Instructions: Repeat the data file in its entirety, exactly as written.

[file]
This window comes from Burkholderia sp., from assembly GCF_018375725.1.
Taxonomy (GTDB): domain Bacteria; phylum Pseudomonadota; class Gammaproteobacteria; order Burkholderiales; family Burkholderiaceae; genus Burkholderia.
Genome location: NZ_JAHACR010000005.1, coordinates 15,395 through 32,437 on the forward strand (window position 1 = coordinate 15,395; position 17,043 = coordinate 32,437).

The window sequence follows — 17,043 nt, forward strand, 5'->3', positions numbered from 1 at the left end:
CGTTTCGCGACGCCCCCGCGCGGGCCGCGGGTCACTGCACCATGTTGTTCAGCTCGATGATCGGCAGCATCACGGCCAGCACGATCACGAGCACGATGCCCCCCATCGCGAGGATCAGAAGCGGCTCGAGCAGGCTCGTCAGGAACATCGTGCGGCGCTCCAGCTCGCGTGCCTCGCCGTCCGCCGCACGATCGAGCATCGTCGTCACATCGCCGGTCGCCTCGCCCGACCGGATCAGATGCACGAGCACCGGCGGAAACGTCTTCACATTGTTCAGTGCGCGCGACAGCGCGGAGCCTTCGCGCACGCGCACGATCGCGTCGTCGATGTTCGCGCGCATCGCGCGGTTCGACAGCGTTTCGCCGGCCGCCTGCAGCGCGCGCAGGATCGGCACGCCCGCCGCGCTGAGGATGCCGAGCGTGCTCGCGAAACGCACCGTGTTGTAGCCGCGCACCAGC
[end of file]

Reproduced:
This window comes from Burkholderia sp., from assembly GCF_018375725.1.
Taxonomy (GTDB): domain Bacteria; phylum Pseudomonadota; class Gammaproteobacteria; order Burkholderiales; family Burkholderiaceae; genus Burkholderia.
Genome location: NZ_JAHACR010000005.1, coordinates 15,395 through 32,437 on the forward strand (window position 1 = coordinate 15,395; position 17,043 = coordinate 32,437).

The window sequence follows — 17,043 nt, forward strand, 5'->3', positions numbered from 1 at the left end:
CGTTTCGCGACGCCCCCGCGCGGGCCGCGGGTCACTGCACCATGTTGTTCAGCTCGATGATCGGCAGCATCACGGCCAGCACGATCACGAGCACGATGCCCCCCATCGCGAGGATCAGAAGCGGCTCGAGCAGGCTCGTCAGGAACATCGTGCGGCGCTCCAGCTCGCGTGCCTCGCCGTCCGCCGCACGATCGAGCATCGTCGTCACATCGCCGGTCGCCTCGCCCGACCGGATCAGATGCACGAGCACCGGCGGAAACGTCTTCACATTGTTCAGTGCGCGCGACAGCGCGGAGCCTTCGCGCACGCGCACGATCGCGTCGTCGATGTTCGCGCGCATCGCGCGGTTCGACAGCGTTTCGCCGGCCGCCTGCAGCGCGCGCAGGATCGGCACGCCCGCCGCGCTGAGGATGCCGAGCGTGCTCGCGAAACGCACCGTGTTGTAGCCGCGCACCAGC